But that’s not really the point here. I’m not suggesting that WotC stir the racial pot by creating mechanically differentiated subraces of humans. What I am suggesting is that they make the demi-human races more ethnically diverse. With all this talk about needing to reach a wider audience to keep the pen & paper RPG hobby alive, not presenting diversity in the demi-human races is simply a bad idea. A person of African, Asian, or Hispanic descent is going to flip though the finished D&D Next rulebook, read those physical descriptions, and note that none of the demi-human illustrations look like they do. It limits the type of characters those players will self-identify with, and may turn them off of the game. I got an eye-opening lesson about self-identification back in high school. My closest friends at the time were all bi- or multi-racial, but looked “black” where I looked “white”. We all went to the same art-focused high school, and so we always drew illustrations of our PCs on our characters sheets. I GMed a West End Games StarWars d6 game for four of those friends, and when they handed me their character sheets at the start of the first session, I saw that each of their character illustrations looked “black”. I was stunned for a second, and then it dawned on me. They all self-identified as being “black”, so of course the “default” ethnicity for their imaginary characters would also be “black”.
This self-identification lesson was reinforced further when we went to the art supply store to pick up some fancy Pantone felt-tipped markers. “I need to pick up some flesh tones” I said. “So do I” replied my friend. When we got to the display rack, I grabbed some “white” skin tone markers while he grabbed some “black” skin tone markers. We looked at each other. “I thought you needed skin tones” he said. “I do” I replied. “Hey, why do you always draw ‘white’ people” he asked. I responded with “Well, why do you always draw ‘black’ people”. We looked at each other for a while chewing this revelation over. Once again I saw that who we self-identified as has a huge effect on the skin tone and ethnicity of the imaginary characters we create and identify with.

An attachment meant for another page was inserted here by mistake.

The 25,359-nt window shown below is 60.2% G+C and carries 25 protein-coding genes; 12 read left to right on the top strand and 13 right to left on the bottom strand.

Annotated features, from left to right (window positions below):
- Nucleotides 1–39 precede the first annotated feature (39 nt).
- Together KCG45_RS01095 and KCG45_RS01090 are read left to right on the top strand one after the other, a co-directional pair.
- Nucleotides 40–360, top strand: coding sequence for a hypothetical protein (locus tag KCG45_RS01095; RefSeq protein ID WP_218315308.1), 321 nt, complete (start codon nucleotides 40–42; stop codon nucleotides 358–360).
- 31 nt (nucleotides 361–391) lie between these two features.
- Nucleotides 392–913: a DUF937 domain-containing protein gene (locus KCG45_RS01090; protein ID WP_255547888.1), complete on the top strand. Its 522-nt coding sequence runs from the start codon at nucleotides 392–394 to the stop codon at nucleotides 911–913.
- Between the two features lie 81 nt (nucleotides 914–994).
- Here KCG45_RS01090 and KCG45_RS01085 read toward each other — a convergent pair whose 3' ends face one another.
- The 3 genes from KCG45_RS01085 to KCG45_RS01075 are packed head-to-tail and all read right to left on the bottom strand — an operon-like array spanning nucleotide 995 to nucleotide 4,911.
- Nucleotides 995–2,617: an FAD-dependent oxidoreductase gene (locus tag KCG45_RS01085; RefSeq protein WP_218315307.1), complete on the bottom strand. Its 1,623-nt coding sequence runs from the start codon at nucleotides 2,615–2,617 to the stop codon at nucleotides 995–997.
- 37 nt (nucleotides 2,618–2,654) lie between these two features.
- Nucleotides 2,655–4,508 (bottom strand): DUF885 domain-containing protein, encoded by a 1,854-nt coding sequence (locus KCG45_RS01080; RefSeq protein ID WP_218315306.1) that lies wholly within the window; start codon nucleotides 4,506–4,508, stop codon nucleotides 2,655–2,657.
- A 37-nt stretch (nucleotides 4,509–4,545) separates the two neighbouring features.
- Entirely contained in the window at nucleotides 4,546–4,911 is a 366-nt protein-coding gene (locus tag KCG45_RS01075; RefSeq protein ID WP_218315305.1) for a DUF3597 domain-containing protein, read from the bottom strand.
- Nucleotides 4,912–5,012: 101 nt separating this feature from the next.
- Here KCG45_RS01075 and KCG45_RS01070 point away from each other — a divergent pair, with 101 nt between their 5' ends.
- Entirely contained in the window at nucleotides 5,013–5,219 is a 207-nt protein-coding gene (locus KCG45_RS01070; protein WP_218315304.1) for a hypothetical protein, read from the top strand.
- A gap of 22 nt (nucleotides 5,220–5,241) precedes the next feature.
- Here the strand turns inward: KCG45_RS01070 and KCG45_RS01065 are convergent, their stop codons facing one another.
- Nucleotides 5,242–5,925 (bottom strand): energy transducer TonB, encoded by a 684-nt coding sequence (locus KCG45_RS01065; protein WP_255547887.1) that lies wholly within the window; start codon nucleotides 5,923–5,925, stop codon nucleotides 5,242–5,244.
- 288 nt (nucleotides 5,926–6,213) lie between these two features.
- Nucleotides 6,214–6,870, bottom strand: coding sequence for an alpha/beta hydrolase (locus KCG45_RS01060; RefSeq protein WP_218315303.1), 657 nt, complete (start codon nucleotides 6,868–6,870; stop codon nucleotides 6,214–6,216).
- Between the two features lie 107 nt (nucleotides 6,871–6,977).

So WotC, if you’re reading this, enough with the set range of skin tones for your demi-human races. You’re not doing yourself any favors, and are probably even loosing some potential players/customers. Why not allow all the D&D Next demi-human races to have skin tones that range from “nearly black to very pale” just like humans? Include some illustrations to back that up too. Let’s see some “black” dwarves [¹], “Hispanic” elves, and “Asian” halflings this time around. Widen the “ethnic” diversity of your PC races and you might see a corresponding widening of your customer base.
¹ Don’t even get me started on why it’s somehow acceptable for the chaotic evil, spider-worshiping, baby-killing, slave-taking, universally hated elven subrace to be “black”. I try not to think about it too deeply as it just ends up pissing me off if I do. I realize that the Drow aren’t ever going to go away, but let’s not make any future evil races “black”. OK WotC? Thanks.
² I can’t speak for everyone, but I don’t recall any relatives on my father’s side referring to their skin color as “light brown”. I heard things like, cocoa, milk chocolate, caramel, honey brown, and light coffee, when they would talk about the lighter African American skin tones. I’m not saying that describing someone as “light brown” is wrong, just that there are other, possibly better, ways to say it. Plus, when you start looking at the studies proving that darker-skinned African Americans are more likely to have negative relationships with the police, less likely to have higher education or income levels, less likely to hold public office, are considered to be less intelligent, are used less often as “standards of beauty” in media, and are generally seen as being inferior to lighter-skinned people, you start treading on very dangerous ground. Allowing “light brown” to be the darkest skin tone available unintentionally backs up this “lighter is better” mentality. Especially when the “black” demi-human subraces you’ve created are evil (I’m looking at you, Drow).